Deni Hoxha Sonnets
The Cloth Hall in the great market square at Ypres (Ieper) in Belgium. In April 1915, a great battle occurred near the town between Allied French and British armies, and the German Imperial Army. On 28 April 1915 a local photographer, known simply as ‘Anthony of Ypres’, took his camera to the Cloth Hall and recorded what he called the derniers fugitifs a Ypres – 'the last fugitives of Ypres' – a man pushing a wheelbarrow with an elderly woman on a mattress on top of it, and beside him a woman pushing another barrow with a bundle of belongings. Dominating the scene is the burnt-out frame of the Cloth Hall. Pictures like this appeared in newspapers throughout the world, including Australia, illustrating the destruction of war and the plight of civilians.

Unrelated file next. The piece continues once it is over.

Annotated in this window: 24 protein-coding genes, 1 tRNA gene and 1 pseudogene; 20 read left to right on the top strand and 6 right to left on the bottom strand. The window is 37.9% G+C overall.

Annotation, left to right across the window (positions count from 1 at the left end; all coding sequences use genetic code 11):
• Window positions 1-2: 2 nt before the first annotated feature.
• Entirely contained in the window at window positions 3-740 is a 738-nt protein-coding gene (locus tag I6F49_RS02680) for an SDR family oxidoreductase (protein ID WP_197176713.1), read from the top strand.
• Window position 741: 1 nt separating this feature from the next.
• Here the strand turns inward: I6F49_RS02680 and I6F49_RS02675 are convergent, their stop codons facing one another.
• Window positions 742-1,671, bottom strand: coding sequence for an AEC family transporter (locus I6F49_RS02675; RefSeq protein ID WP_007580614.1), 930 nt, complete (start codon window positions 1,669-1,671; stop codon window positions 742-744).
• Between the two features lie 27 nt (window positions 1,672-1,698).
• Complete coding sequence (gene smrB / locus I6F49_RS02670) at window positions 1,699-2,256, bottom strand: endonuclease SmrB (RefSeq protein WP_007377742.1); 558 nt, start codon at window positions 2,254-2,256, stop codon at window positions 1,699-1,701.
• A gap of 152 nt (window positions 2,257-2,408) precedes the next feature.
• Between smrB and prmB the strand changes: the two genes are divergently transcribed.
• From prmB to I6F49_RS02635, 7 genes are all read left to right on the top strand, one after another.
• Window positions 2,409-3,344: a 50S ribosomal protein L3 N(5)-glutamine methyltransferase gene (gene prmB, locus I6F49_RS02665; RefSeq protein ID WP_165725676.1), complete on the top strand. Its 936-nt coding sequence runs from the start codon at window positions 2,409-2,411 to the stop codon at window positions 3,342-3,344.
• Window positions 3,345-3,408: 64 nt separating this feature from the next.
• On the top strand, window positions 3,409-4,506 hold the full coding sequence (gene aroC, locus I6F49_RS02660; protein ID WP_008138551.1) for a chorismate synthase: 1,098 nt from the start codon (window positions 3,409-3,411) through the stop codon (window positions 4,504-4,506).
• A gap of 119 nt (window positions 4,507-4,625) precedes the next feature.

Australian army divisions participated in the Third Battle of Ypres, which took place in 1917.
Image source: PAMS 2016 photo collection
The Anzac Legend
‘Known unto god’ – the face of faceless men.
Rooted in soil all around the Earth,
Upon which Australia would bleed again.
The fledging nation sought to prove its worth.
Forth these men marched, adventurous and brave,
Straight past the alien, fiery gates of hell,
Surely into their unmarked, early grave.
Mothers cried louder than bullets could yell.
Yet from silent mouths there was sung a verse,
Of immortal valour and compassion.
Their spirits rose and served to immerse,
The nation in perpetual passion.
Thus Australia’s lost sons returned to her,
Their sacrifices keeping it as it were.
Pozieres and Fromelles
The nightmares of a nation run rampant,
Soldiers rush the Western wildfire.
They spread across corrupted planes lambent,
Beckoning machine guns to expire.
Fromelles inducts through bloody holocaust.
Shells rain down, their deafening screams pierce
Noxious air; the stench of slaughter exhausts.
Casualties lay strewn, their cries of woe fierce.
Pozieres transforms the sweet scenes of home,
Into manifestations of dismay.
Men turn into machines of war to roam
Battlefields fatally clearing the way.
Ordinary men alter absolutely.
Scenes of carnage convey dread acutely.